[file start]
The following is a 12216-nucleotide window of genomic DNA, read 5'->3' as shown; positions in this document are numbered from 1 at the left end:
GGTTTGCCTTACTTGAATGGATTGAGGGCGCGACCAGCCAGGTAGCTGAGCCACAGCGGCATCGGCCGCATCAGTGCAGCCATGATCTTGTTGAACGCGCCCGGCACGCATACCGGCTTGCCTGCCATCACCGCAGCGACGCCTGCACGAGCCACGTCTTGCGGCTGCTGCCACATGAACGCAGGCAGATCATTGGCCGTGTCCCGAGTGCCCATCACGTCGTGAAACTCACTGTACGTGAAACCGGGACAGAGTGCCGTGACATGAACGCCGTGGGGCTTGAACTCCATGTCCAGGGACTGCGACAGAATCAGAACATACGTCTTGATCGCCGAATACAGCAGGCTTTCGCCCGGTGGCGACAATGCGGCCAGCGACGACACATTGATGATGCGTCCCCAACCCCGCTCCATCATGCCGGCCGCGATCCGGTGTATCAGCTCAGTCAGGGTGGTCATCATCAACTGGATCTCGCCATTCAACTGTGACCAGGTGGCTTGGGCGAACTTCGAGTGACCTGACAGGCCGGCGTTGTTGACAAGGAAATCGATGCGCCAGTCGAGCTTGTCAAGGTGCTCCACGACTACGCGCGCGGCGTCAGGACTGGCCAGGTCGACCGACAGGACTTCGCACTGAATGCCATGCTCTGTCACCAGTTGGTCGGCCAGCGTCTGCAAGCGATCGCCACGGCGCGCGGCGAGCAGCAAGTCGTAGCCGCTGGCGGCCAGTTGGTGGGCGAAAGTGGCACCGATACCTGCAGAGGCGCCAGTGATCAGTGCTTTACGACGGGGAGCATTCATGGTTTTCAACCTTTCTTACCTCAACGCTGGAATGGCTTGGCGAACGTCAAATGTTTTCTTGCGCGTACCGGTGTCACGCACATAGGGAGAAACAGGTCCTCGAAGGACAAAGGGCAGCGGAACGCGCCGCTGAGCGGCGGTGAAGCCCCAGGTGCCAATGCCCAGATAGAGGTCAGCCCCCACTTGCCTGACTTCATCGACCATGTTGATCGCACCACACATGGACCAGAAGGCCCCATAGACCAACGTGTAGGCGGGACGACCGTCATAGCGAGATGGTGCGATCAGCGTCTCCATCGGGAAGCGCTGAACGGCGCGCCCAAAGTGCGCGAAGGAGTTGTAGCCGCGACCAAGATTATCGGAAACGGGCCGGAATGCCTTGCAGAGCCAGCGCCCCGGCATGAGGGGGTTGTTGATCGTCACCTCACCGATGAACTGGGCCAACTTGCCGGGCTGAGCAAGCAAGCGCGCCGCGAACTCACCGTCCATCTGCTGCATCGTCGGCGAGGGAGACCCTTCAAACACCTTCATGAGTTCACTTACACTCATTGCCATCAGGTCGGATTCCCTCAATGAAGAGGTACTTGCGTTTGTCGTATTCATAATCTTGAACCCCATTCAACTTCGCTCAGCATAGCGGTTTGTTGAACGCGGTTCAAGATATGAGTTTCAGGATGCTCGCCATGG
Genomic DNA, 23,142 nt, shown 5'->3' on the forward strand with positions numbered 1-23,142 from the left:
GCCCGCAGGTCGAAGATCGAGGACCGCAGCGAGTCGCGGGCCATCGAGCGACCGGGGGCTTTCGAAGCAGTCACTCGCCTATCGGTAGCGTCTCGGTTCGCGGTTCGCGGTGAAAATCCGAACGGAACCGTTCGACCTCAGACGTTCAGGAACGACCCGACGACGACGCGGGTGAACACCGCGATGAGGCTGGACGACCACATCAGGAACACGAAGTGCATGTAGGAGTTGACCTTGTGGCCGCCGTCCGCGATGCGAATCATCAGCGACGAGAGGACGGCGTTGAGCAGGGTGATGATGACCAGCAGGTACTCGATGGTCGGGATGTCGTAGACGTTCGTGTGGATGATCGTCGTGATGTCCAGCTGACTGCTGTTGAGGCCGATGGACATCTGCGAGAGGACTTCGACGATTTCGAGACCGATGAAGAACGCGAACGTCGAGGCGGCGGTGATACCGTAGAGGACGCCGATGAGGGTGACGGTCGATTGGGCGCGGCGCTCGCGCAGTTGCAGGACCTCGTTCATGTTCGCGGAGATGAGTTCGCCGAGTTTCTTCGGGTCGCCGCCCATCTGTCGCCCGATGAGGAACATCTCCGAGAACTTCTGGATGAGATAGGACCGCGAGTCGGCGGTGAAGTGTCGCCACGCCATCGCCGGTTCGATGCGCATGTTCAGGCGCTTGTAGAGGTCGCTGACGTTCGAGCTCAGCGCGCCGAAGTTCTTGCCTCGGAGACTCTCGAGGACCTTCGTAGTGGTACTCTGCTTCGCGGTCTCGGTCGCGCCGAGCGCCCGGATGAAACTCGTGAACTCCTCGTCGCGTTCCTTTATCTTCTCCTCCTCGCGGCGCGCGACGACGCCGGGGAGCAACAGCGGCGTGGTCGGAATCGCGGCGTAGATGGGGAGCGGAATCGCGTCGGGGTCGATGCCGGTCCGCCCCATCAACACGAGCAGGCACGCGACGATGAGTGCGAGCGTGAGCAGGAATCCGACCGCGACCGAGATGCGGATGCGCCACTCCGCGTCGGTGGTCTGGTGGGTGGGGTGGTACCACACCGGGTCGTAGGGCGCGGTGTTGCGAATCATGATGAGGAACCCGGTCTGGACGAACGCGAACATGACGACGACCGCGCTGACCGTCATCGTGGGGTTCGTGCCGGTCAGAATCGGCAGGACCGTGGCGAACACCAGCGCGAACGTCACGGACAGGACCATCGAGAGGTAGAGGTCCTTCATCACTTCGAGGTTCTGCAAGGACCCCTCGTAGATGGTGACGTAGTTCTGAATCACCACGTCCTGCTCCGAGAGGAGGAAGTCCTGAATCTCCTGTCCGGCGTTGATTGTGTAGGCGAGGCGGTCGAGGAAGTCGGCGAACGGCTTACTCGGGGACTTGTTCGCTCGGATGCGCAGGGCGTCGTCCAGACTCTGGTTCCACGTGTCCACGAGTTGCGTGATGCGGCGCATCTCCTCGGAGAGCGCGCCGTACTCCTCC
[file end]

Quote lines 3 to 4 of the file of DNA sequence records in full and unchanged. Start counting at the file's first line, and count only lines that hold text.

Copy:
Genomic DNA, 23,142 nt, shown 5'->3' on the forward strand with positions numbered 1-23,142 from the left:
GCCCGCAGGTCGAAGATCGAGGACCGCAGCGAGTCGCGGGCCATCGAGCGACCGGGGGCTTTCGAAGCAGTCACTCGCCTATCGGTAGCGTCTCGGTTCGCGGTTCGCGGTGAAAATCCGAACGGAACCGTTCGACCTCAGACGTTCAGGAACGACCCGACGACGACGCGGGTGAACACCGCGATGAGGCTGGACGACCACATCAGGAACACGAAGTGCATGTAGGAGTTGACCTTGTGGCCGCCGTCCGCGATGCGAATCATCAGCGACGAGAGGACGGCGTTGAGCAGGGTGATGATGACCAGCAGGTACTCGATGGTCGGGATGTCGTAGACGTTCGTGTGGATGATCGTCGTGATGTCCAGCTGACTGCTGTTGAGGCCGATGGACATCTGCGAGAGGACTTCGACGATTTCGAGACCGATGAAGAACGCGAACGTCGAGGCGGCGGTGATACCGTAGAGGACGCCGATGAGGGTGACGGTCGATTGGGCGCGGCGCTCGCGCAGTTGCAGGACCTCGTTCATGTTCGCGGAGATGAGTTCGCCGAGTTTCTTCGGGTCGCCGCCCATCTGTCGCCCGATGAGGAACATCTCCGAGAACTTCTGGATGAGATAGGACCGCGAGTCGGCGGTGAAGTGTCGCCACGCCATCGCCGGTTCGATGCGCATGTTCAGGCGCTTGTAGAGGTCGCTGACGTTCGAGCTCAGCGCGCCGAAGTTCTTGCCTCGGAGACTCTCGAGGACCTTCGTAGTGGTACTCTGCTTCGCGGTCTCGGTCGCGCCGAGCGCCCGGATGAAACTCGTGAACTCCTCGTCGCGTTCCTTTATCTTCTCCTCCTCGCGGCGCGCGACGACGCCGGGGAGCAACAGCGGCGTGGTCGGAATCGCGGCGTAGATGGGGAGCGGAATCGCGTCGGGGTCGATGCCGGTCCGCCCCATCAACACGAGCAGGCACGCGACGATGAGTGCGAGCGTGAGCAGGAATCCGACCGCGACCGAGATGCGGATGCGCCACTCCGCGTCGGTGGTCTGGTGGGTGGGGTGGTACCACACCGGGTCGTAGGGCGCGGTGTTGCGAATCATGATGAGGAACCCGGTCTGGACGAACGCGAACATGACGACGACCGCGCTGACCGTCATCGTGGGGTTCGTGCCGGTCAGAATCGGCAGGACCGTGGCGAACACCAGCGCGAACGTCACGGACAGGACCATCGAGAGGTAGAGGTCCTTCATCACTTCGAGGTTCTGCAAGGACCCCTCGTAGATGGTGACGTAGTTCTGAATCACCACGTCCTGCTCCGAGAGGAGGAAGTCCTGAATCTCCTGTCCGGCGTTGATTGTGTAGGCGAGGCGGTCGAGGAAGTCGGCGAACGGCTTACTCGGGGACTTGTTCGCTCGGATGCGCAGGGCGTCGTCCAGACTCTGGTTCCACGTGTCCACGAGTTGCGTGATGCGGCGCATCTCCTCGGAGAGCGCGCCGTACTCCTCC